From pastime to passion.


 

Lydia Frank started making jewelry when she was 10 years old. She would go to estate sales and auctions with her mom, collecting trinkets like beads, buttons, and clasps, and keeping them in her jewelry box. Her favorite hobby was creating pretty new things out of these special finds.

As an adult, she and her family moved to England. There, Lydia started going to street fairs and estate auctions, and it didn’t take long for her to pick up her old hobby and start fashioning bracelets out of antique pins and brooches.

Lydia’s childhood pastime has become her passion, and she delights in reviving old treasures to create new ones. Now, instead of beads and buttons, she uses antique elements that she sources from all over North America and Europe.

She receives regular shipments of shoe buckles, brooches, watch chains, pendants, and other items from the 19th and 20th centuries. Then, she goes to work, crafting them into pieces that are modern and stylish, but still have a classic appeal.

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I love to imagine the stories that go with these pieces, to think about the women who must’ve worn them. [The components] come to me in all forms — they’re sometimes dusty, dirty, or damaged — and I get the pleasure of making them shiny and beautiful again. And then each piece gets a new life with a new lady who will wear and treasure it. It’s very rewarding, and it’s a lot of fun.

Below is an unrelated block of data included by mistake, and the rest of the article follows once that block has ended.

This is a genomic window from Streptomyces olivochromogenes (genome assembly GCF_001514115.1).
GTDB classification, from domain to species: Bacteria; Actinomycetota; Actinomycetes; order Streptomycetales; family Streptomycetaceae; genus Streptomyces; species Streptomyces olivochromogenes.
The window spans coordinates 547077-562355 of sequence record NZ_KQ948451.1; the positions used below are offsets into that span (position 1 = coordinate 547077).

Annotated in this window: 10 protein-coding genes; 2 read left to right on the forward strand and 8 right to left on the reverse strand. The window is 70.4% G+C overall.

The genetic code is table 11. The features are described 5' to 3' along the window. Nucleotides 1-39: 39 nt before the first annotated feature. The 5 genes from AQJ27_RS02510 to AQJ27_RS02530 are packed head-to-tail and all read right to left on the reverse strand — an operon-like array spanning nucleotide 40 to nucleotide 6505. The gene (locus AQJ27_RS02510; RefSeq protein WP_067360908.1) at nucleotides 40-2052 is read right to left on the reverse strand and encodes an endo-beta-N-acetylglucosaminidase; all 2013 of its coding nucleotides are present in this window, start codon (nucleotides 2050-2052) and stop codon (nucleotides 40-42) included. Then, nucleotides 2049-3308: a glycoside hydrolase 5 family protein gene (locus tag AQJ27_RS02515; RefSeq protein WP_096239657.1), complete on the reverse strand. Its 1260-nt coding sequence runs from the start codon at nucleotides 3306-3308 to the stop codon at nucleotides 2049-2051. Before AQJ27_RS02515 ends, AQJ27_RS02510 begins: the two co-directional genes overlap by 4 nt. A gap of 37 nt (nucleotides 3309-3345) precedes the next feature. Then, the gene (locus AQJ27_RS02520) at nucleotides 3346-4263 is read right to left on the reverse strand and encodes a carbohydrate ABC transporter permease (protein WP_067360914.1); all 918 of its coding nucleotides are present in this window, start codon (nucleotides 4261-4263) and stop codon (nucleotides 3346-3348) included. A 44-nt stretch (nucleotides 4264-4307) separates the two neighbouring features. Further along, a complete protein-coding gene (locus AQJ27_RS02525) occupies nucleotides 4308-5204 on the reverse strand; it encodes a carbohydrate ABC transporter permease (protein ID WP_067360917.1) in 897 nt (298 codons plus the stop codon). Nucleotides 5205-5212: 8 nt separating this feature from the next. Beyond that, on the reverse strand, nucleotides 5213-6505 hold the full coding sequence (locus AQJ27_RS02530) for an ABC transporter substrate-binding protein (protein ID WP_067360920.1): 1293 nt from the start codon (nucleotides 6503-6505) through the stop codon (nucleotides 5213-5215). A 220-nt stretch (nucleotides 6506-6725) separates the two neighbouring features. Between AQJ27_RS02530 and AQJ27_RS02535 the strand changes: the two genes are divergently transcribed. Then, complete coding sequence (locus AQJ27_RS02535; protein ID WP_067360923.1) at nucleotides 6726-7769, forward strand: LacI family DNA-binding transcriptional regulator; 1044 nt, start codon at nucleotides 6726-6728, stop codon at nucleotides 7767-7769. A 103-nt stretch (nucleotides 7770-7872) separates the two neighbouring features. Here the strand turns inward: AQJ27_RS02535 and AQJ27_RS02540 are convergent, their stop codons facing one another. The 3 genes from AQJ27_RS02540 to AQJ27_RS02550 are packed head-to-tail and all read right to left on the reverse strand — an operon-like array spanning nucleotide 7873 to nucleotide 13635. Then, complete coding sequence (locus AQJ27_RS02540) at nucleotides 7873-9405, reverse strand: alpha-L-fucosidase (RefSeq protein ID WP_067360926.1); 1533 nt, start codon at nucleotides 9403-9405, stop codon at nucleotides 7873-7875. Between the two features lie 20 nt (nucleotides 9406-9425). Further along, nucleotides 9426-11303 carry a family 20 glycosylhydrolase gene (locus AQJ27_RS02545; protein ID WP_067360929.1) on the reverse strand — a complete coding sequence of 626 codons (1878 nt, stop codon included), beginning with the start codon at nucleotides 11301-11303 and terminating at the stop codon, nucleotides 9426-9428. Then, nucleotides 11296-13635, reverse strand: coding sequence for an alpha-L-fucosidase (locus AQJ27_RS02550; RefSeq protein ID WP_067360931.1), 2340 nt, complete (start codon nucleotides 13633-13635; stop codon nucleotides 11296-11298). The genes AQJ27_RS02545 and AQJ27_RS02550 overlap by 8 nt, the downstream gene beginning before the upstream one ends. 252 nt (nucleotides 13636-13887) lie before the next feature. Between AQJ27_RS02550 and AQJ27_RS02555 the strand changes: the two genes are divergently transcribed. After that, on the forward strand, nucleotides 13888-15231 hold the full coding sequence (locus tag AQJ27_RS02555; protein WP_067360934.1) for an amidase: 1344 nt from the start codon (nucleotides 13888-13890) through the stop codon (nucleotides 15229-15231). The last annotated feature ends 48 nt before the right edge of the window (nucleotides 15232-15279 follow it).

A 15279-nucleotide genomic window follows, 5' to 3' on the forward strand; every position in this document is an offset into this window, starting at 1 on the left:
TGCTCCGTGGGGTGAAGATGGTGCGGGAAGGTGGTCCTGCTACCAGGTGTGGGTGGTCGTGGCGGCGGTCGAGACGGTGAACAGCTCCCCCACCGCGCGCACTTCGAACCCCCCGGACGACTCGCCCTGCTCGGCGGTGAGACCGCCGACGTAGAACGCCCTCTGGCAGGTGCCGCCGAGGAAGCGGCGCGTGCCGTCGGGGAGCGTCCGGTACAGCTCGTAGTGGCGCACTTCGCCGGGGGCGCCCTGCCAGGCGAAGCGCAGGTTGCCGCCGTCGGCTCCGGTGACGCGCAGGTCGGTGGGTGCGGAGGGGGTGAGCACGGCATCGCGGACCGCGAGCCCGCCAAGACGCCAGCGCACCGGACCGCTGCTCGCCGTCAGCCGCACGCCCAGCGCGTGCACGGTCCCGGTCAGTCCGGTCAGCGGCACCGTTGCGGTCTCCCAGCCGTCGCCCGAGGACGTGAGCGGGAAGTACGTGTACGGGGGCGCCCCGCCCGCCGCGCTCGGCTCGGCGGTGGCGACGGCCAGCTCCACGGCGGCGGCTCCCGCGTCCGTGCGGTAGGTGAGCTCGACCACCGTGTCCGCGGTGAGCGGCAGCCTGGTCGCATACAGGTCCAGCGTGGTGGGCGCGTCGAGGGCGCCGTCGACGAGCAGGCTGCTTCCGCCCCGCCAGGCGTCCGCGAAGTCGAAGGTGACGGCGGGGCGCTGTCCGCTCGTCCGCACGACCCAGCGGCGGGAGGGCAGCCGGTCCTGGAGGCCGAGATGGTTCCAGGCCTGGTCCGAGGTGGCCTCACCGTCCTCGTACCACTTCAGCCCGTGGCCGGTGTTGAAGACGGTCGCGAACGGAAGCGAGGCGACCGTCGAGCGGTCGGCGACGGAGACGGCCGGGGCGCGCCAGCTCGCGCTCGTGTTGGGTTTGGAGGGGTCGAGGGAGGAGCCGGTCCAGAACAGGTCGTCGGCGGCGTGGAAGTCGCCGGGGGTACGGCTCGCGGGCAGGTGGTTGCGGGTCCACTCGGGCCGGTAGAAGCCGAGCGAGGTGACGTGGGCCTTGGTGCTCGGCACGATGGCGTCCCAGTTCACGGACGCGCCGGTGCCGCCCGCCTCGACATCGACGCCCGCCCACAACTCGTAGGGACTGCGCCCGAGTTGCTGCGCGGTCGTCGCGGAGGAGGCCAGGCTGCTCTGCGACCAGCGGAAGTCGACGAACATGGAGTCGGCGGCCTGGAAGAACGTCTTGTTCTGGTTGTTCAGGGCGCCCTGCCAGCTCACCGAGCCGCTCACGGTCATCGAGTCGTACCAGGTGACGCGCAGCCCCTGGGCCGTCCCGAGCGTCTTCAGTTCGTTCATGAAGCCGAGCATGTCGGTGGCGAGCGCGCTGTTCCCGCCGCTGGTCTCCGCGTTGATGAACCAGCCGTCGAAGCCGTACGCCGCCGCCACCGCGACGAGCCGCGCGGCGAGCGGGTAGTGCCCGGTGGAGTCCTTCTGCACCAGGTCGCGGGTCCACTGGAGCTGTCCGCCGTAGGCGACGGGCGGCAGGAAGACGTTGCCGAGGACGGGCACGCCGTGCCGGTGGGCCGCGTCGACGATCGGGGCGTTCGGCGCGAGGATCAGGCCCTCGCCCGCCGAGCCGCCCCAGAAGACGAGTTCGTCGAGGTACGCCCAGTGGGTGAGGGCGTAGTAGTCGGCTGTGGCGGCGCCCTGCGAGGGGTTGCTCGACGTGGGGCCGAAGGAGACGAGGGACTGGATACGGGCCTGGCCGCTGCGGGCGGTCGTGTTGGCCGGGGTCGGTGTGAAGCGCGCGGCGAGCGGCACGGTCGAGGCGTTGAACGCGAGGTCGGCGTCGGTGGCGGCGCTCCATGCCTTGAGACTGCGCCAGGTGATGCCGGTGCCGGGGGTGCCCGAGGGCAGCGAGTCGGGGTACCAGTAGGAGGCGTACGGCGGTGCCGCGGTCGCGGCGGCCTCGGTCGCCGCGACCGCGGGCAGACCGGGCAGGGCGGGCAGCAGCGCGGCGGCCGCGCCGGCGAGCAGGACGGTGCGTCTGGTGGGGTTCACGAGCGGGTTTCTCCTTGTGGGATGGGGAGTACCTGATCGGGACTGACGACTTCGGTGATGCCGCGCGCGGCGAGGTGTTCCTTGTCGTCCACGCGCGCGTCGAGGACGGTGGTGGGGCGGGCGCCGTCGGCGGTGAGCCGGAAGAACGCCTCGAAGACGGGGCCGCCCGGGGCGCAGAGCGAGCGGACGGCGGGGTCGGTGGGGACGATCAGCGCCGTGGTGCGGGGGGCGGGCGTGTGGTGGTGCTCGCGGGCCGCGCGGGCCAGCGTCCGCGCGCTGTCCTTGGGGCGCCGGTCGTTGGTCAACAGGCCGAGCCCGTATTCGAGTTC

The original Pindi House.

When Lydia and her family transferred to England, they lived in Virginia Water in a home that the previous owner had named the Pindi House. Later, when she launched her company, she didn’t want to name it after herself. So instead, she called it Pindi House, because it was such a nice connection to a happy time of growth in her life. Sadly, the house isn’t there anymore. But part of it lives on in the Pindi House logo. The window element pays tribute to one that embellished their beautiful oak front door.

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